We often hear from readers who are concerned about the effect that closing or opening a new account will have on their credit scores.
Q: I had a store card that had a $2000 credit limit with no balance. It was closed by the issuer due to inactivity. Can this hurt my credit score? I have other cards with no balances on them as well and one main card that I use which I pay off at the end of every month. I currently have a very high credit score and wish to protect that as much as possible.
Additionally I want to open another card to get promotional incentives. I am thinking about closing down one of the unused cards which I will replace with this new card. Should I get the new card first and then close down the unused old card, or does it not matter?
Any advice that you have is greatly appreciated. Thanks!
A: Closing a credit card account—whether you close it or your issuer does—can have an impact on your credit scores. However, it sounds like you have several things in your favor. You already have strong credit scores, $2000 is probably a relatively small amount of your total available credit, and it doesn’t sound like you are using much of your remaining available credit anyway. So the fact that this account has been closed probably won’t have a meaningful effect, if any, on the ratio of your balance to your available credit. It sounds like overall your scores may not drop much, if at all, and will probably recover fairly quickly. You can certainly monitor your credit scores if you are concerned, but I wouldn’t lose sleep over it if I were you.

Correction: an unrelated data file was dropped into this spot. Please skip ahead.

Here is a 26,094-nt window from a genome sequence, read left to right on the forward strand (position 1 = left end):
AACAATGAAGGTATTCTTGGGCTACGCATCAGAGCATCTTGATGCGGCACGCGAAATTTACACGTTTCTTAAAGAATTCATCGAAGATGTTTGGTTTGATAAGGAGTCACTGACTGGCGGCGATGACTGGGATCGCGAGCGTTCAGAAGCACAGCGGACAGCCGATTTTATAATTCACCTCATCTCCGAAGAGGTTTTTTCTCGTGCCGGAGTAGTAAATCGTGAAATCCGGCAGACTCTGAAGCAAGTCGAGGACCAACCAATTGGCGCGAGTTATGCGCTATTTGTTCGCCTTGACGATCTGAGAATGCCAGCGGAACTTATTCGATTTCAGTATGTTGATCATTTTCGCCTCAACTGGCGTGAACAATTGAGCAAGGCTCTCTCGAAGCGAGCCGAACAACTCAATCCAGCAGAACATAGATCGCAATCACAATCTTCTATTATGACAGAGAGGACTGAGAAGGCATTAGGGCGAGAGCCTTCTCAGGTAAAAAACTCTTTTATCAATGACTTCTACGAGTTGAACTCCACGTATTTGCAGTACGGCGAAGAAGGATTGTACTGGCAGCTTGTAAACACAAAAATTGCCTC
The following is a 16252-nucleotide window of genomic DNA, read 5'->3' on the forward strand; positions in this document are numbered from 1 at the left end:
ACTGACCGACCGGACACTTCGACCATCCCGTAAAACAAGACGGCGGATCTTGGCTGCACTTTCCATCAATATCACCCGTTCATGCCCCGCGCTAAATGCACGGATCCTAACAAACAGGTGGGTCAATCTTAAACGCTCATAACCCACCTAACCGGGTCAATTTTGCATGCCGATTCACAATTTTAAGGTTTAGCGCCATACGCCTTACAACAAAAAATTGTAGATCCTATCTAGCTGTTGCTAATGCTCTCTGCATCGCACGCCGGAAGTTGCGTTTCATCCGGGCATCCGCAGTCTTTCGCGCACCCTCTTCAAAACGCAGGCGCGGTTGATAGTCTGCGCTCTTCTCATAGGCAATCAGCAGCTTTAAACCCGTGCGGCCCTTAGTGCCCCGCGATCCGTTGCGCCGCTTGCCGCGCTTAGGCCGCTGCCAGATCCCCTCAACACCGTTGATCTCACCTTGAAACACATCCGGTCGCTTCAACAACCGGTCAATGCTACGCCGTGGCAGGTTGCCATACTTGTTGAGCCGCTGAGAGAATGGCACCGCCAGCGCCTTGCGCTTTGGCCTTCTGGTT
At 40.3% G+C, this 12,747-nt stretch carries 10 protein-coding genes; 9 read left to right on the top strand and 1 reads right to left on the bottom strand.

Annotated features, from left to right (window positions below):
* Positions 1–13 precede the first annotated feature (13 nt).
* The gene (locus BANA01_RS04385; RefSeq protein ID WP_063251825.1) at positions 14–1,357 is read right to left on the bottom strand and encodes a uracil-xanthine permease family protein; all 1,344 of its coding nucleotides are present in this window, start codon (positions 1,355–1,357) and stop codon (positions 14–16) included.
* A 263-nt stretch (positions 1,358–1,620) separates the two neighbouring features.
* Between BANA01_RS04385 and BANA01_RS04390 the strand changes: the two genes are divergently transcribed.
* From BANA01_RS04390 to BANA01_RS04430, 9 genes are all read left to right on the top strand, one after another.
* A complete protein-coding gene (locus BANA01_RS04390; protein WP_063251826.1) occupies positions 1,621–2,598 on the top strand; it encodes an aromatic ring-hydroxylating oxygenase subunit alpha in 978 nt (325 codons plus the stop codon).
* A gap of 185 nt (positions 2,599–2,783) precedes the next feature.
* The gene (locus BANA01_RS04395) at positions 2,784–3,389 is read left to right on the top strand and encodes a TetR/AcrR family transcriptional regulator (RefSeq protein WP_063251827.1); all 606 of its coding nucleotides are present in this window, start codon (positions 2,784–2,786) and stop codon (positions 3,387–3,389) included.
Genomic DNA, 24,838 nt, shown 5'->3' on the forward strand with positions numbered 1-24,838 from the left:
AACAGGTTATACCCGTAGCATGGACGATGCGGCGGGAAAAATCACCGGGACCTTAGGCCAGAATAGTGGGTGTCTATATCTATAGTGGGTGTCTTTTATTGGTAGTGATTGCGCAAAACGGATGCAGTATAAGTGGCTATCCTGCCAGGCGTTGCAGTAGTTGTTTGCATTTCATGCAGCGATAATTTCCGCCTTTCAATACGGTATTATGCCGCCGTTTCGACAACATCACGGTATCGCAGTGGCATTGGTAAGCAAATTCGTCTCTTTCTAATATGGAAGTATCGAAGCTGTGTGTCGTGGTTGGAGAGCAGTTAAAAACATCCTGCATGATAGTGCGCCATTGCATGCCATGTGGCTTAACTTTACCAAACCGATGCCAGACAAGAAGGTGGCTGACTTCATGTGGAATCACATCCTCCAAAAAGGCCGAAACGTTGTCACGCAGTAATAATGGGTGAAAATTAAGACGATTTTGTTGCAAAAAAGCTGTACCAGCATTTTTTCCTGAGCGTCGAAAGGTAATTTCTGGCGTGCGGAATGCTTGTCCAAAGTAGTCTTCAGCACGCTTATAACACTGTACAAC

As for the second part of your question, I’d suggest you apply for a new rewards credit card, but don’t feel like you have to close another account when you get it. If you have a compelling reason to close another account, such as an annual fee the issuer refuses to waive, you may want to wait until your new card is in hand before closing another account. If possible, avoid closing your oldest accounts, since that can have a greater impact on your scores than closing newer accounts. But if you don’t need to close another account, then don’t.
By the way, I recently interviewed Scott Bilker, who has more than fifty credit cards and a great credit score. I wouldn’t recommend trying his approach yourself, but it just goes to show that multiple open credit cards don’t necessarily hurt your credit scores!
Image: 401K, via Flickr.com
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